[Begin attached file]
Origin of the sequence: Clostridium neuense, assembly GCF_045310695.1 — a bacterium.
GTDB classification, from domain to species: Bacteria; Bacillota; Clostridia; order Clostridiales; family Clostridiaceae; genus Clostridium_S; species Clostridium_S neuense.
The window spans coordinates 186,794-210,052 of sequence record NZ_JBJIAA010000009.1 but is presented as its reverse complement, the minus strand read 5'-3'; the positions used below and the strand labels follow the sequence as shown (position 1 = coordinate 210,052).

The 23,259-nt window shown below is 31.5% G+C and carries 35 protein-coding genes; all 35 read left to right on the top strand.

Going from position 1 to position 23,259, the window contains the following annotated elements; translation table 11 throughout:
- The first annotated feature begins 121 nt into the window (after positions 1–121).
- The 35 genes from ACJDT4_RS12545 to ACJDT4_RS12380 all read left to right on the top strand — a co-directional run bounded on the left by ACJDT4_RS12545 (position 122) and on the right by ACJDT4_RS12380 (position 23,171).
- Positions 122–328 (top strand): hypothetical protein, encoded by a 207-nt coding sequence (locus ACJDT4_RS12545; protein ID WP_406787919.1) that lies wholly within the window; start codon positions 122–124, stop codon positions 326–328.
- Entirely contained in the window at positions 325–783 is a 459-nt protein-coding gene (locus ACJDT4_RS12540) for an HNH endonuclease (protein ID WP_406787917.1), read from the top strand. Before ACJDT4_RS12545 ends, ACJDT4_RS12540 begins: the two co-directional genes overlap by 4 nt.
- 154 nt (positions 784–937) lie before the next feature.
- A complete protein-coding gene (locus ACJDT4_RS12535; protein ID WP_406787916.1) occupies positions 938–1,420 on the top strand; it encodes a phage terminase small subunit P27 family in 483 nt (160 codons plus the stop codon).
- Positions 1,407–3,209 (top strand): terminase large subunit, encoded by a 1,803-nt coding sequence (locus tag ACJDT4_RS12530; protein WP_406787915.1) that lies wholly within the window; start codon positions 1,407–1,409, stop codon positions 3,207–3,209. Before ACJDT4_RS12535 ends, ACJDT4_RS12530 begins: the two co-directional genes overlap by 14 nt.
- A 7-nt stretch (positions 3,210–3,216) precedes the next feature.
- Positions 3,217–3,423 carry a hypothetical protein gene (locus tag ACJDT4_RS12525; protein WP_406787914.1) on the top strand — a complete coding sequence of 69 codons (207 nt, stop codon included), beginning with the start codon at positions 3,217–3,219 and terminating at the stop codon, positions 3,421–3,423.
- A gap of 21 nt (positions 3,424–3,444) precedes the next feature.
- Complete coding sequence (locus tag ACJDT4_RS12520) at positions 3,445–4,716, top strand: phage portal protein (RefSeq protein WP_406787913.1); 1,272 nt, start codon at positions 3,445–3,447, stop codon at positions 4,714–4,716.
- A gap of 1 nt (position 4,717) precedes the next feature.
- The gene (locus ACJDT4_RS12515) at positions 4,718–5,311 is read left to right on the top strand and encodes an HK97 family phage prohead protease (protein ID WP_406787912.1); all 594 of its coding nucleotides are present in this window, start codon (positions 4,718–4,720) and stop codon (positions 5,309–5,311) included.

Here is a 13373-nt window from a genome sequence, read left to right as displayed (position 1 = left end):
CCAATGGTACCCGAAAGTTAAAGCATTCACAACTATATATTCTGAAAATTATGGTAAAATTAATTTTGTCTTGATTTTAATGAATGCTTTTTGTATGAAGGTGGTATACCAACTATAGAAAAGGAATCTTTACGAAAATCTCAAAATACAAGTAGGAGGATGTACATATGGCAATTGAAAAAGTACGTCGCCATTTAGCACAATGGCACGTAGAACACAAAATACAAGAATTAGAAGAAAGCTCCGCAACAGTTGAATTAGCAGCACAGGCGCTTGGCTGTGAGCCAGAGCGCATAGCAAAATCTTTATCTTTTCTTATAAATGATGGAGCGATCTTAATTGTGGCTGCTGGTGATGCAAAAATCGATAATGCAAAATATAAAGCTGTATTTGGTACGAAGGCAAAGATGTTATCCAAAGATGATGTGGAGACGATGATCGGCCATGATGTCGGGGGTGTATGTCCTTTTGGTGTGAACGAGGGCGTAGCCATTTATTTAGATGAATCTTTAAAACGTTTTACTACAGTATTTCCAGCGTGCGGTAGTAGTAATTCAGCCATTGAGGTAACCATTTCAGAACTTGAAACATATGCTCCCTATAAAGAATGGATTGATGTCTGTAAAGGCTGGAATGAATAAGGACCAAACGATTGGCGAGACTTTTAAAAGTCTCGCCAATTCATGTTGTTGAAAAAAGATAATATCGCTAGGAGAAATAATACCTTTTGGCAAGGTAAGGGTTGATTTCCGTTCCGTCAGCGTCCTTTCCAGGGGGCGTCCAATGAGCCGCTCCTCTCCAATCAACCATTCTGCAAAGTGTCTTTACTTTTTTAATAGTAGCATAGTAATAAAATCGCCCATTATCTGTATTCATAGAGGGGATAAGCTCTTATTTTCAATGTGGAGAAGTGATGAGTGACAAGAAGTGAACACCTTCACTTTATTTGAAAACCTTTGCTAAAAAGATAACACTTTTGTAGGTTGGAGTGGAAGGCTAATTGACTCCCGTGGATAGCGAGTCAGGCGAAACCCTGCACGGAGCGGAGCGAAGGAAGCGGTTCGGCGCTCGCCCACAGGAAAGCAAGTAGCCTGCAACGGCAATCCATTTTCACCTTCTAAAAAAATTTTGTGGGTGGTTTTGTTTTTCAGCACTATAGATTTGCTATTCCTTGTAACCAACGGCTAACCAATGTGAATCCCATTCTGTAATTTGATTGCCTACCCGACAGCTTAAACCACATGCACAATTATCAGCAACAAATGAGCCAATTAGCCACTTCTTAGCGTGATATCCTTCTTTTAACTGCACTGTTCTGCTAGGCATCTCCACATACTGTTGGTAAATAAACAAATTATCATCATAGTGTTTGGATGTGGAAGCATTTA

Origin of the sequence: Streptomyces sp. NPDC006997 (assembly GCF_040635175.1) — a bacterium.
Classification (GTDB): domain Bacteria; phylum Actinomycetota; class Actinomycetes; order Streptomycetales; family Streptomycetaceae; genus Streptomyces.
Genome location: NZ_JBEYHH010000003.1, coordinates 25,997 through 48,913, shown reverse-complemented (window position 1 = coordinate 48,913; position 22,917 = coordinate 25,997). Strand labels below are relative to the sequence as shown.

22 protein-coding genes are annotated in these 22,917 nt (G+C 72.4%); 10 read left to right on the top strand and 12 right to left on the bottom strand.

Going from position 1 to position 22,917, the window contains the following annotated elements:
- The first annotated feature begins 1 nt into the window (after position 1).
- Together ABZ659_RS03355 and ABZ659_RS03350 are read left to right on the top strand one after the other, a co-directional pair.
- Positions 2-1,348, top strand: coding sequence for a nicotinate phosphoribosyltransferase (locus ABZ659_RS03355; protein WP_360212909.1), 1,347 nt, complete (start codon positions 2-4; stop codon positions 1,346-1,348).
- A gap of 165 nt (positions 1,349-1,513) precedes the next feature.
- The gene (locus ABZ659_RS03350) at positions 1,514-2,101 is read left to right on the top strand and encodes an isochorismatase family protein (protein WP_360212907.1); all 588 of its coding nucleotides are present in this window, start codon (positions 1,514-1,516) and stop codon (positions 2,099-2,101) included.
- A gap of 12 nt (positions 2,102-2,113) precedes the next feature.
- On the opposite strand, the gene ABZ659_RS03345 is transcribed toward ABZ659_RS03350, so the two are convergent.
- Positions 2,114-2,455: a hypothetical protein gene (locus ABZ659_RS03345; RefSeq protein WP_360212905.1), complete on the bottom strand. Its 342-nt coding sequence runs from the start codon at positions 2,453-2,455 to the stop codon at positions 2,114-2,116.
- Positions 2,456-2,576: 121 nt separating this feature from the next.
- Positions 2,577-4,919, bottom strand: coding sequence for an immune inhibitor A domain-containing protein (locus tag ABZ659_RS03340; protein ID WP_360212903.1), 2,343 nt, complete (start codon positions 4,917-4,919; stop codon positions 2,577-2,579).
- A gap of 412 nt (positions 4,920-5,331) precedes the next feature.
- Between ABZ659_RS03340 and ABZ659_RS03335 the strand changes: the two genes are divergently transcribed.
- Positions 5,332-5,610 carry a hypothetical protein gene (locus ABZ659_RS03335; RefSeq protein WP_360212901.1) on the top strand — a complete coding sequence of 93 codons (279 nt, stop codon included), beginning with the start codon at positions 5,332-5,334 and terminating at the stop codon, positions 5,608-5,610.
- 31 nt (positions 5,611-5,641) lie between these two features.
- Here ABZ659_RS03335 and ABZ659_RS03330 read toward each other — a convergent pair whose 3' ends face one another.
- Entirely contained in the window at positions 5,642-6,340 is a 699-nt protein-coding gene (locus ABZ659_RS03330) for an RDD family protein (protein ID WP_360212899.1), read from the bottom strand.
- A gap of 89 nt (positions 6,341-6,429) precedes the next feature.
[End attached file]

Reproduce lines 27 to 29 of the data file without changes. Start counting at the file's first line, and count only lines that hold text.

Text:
- Together ABZ659_RS03355 and ABZ659_RS03350 are read left to right on the top strand one after the other, a co-directional pair.
- Positions 2-1,348, top strand: coding sequence for a nicotinate phosphoribosyltransferase (locus ABZ659_RS03355; protein WP_360212909.1), 1,347 nt, complete (start codon positions 2-4; stop codon positions 1,346-1,348).
- A gap of 165 nt (positions 1,349-1,513) precedes the next feature.